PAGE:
The King's Speech: Film Review

I seldom do movie reviews, but want to tell you about The King’s Speech, coming out on Dec. 22nd.
It’s one of those rare profoundly moving movies that leaves me believing in who we are again.
It’s such an inspiring story, so well acted, so seamlessly made, that I’d encourage anyone who likes GOOD movies to see it.
The nutshell?
King George the VI, Queen Elizabeth’s pop, was never supposed to be king. His brother fell madly in love with a Nazi-sympathising American divorcee and abdicated the throne, leaving Albert to assume the throne as the first-ever English king to rule while his predecessor was alive, well, and no longer ruling due to conundrums of his own making.
Problem: Albert, who never should’ve become king, had a profound speech impediment.
Bigger Problem: He was the first truly modern king expected to make regular live radio speeches, including the first wartime monarch’s national radio address.
So, you can see, the whole speech-impediment thing was quite a big deal.
Geoffrey Rush and Colin Firth turn in amazing performances, with Firth’s being a virtual LOCK on the Oscar this year. So compelling and moving. Helena Bonham Carter’s acting is also of stellar quality. Everyone’s is.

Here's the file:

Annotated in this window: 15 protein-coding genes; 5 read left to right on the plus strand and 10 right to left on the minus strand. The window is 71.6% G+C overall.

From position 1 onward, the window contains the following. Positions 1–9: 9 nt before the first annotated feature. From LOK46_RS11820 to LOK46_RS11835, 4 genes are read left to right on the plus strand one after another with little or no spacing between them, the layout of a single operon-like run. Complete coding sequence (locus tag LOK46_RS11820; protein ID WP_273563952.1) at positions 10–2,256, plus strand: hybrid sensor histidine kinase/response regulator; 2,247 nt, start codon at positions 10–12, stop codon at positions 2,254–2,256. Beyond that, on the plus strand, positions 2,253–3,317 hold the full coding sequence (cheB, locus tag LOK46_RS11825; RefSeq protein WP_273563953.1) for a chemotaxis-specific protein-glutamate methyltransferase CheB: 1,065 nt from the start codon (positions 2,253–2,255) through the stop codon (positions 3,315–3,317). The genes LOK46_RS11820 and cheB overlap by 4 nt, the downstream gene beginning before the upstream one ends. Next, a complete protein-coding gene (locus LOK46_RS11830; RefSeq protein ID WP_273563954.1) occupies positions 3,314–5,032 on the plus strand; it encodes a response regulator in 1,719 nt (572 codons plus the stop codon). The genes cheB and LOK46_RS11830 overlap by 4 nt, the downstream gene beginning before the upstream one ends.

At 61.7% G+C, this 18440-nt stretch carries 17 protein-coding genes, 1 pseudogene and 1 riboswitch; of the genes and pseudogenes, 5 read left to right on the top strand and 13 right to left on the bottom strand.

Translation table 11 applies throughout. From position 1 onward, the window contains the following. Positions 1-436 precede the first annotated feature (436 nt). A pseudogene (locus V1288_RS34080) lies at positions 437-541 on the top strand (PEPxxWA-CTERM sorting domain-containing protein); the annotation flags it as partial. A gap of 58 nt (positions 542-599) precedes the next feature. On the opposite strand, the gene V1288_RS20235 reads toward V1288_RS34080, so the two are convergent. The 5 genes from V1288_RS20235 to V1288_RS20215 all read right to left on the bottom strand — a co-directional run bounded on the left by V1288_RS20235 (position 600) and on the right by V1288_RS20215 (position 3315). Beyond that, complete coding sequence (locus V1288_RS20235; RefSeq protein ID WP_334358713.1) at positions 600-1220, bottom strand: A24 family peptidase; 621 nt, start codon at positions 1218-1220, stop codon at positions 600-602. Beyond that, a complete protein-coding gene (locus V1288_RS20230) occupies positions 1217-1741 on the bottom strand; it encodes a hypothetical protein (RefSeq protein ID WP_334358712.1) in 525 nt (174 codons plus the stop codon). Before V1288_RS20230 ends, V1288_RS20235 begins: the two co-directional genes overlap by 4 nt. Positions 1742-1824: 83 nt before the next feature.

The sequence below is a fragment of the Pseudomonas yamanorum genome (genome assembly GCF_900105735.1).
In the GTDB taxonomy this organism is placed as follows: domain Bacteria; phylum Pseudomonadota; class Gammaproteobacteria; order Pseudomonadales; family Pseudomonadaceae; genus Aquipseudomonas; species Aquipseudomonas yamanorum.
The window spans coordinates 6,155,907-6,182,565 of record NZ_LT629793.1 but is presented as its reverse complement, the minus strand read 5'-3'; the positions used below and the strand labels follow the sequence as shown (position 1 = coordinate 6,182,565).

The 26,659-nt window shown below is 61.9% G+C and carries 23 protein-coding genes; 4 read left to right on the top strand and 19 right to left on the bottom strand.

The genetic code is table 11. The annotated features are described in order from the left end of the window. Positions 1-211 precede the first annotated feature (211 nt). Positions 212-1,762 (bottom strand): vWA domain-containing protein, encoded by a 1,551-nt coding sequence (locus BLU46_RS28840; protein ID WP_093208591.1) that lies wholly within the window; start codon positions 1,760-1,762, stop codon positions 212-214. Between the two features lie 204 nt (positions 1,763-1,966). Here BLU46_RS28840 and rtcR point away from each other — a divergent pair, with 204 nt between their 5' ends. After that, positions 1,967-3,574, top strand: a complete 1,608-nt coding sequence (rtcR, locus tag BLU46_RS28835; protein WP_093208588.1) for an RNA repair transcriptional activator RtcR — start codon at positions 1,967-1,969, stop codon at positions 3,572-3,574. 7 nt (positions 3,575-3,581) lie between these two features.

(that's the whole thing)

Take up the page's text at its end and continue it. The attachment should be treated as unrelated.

Tom Hooper’s direction is effortless. With music used very sparingly throughout, the silences become powerful — reinforcing every design concept about the power of negative space.
It’s the silences that choke the future King George VI that so clutch at us and break our hearts. It captures fears and insecurities we all can relate to, and everyone involved in this movie understood how powerful those fears/insecurities can be for each of us.
It didn’t need big sets, flashy editing, dramatic music, or overbearing light work.
It needed to simply exist on screen as nothing more than it is — a story about a man called to be greater than he thinks he can be, at a time when nothing less than succeeding will do, which requires his overcoming life-long struggles and fears in the face of everyone’s pity and lowereed expectations.
In those silences, and the muscles twitching in Colin Firth’s neck and his trembling lips as the words fail to form and he can’t “just spit it out”, we all identify with moments we’ve frozen, failed, and simply fucked up.
It is a rare and beautiful movie, lacking of pomp and circumstance, belonging in the class of simple and inspiring films in my little collection, like You Can Count on Me, The Station Agent, and The Visitor.